British telecommunications giant BT has been moving to acquire leading United Kingdom carrier EE since February last year. The deal, which was reportedly worth USD $19 billion, would spell more services for the telecommunications giant such as television, mobile and broadband fixed-line.
The Competition and Markets Authority has been considering if the merger between the companies would impact telecommunications services, and in recent news, the CMA had found out that it was not expected to result in a substantial downsizing of the competition in the U.K. market.
"Having considered all the evidence, the group does not provisionally believe that, in a dynamic and evolving sector, it is more likely than not that BT/EE will be able to use its position to damage competition or the interests of consumers," said John Wotton, the CMA's Inquiry Chair of the deal.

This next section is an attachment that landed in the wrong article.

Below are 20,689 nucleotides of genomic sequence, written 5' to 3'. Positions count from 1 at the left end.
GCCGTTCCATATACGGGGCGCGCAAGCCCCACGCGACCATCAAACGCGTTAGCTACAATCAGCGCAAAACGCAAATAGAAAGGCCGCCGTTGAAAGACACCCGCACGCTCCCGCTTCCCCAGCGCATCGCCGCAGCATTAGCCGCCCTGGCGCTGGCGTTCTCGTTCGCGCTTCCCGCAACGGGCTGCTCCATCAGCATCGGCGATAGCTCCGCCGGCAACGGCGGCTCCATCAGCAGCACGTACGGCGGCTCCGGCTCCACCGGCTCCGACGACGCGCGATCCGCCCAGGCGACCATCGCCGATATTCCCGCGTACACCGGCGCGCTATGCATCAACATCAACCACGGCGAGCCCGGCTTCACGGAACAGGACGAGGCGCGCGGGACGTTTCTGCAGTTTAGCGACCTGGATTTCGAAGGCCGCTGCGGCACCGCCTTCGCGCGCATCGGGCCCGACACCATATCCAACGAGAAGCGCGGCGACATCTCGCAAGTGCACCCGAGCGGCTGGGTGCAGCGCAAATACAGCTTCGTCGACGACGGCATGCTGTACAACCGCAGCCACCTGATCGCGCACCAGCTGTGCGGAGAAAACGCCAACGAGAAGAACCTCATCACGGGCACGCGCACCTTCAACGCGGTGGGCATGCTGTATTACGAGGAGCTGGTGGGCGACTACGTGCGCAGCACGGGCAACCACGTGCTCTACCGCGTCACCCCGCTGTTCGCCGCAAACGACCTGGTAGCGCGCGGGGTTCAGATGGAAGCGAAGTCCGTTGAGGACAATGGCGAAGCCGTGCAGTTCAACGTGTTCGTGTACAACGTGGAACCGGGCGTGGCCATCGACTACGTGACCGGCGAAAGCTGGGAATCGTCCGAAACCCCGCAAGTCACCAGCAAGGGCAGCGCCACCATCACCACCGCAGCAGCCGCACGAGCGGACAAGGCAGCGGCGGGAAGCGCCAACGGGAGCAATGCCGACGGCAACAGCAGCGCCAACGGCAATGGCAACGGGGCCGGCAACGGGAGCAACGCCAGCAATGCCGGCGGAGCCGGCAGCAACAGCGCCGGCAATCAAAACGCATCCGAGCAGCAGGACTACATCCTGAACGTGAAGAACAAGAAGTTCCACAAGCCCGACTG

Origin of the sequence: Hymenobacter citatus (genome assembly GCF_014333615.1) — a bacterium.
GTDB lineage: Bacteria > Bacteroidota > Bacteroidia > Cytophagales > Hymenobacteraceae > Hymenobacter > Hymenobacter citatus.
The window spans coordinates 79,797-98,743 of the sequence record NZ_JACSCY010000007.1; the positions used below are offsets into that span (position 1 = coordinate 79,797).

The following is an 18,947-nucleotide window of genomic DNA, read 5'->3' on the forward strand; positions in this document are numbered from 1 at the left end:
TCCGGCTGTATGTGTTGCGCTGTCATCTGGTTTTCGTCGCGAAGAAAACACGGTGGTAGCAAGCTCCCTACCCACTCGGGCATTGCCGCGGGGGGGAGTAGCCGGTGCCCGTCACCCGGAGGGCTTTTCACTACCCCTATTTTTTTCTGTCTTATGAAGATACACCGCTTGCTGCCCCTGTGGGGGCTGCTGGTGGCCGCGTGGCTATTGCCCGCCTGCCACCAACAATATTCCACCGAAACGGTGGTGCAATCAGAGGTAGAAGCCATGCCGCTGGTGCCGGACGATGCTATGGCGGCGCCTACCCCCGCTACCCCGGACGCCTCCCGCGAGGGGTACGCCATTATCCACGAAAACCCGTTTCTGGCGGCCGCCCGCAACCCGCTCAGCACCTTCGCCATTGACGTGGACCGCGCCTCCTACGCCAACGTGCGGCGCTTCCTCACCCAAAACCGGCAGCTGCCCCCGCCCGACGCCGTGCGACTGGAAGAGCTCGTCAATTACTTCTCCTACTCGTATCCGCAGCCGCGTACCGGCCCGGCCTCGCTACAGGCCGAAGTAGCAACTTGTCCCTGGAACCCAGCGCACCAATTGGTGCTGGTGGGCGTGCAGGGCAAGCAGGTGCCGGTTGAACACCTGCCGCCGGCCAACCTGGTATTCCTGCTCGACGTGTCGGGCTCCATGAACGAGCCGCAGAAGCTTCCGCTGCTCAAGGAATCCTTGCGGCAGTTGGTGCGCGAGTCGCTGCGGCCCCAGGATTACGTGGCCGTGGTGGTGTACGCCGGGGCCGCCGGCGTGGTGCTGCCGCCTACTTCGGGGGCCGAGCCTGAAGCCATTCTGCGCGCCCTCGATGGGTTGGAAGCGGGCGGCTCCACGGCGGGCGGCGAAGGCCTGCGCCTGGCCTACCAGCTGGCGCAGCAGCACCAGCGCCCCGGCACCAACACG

The CMA provisionally thinks that the retail mobile market in the United Kingdom is competitive as it is. BT is a smaller operator in the mobile industry, and the merger would unlikely shake the competition, according to Wotton. He also notes that by the same token the merger will unlikely have a huge impact on the competition, with EE only being a minor player.
Of course, BT is welcoming the news and has issued the following statement regarding the provisional nod. "We're pleased that the CMA has provisionally approved BT's acquisition of EE," says Gavin Patterson, the company's chief executive of BT.
According to reports, however, BT still has to has one hurdle to go over before the deal finally completes. Vodafone and TalkTalk see that BT should spin off its Openreach broadband infrastructure service so that it could promote healthy competition and altogether a better service.
The CMA will be publishing the full report soon, and those that are interested in reading the provisional findings from the Authority can read it in the United Kingdom's government website.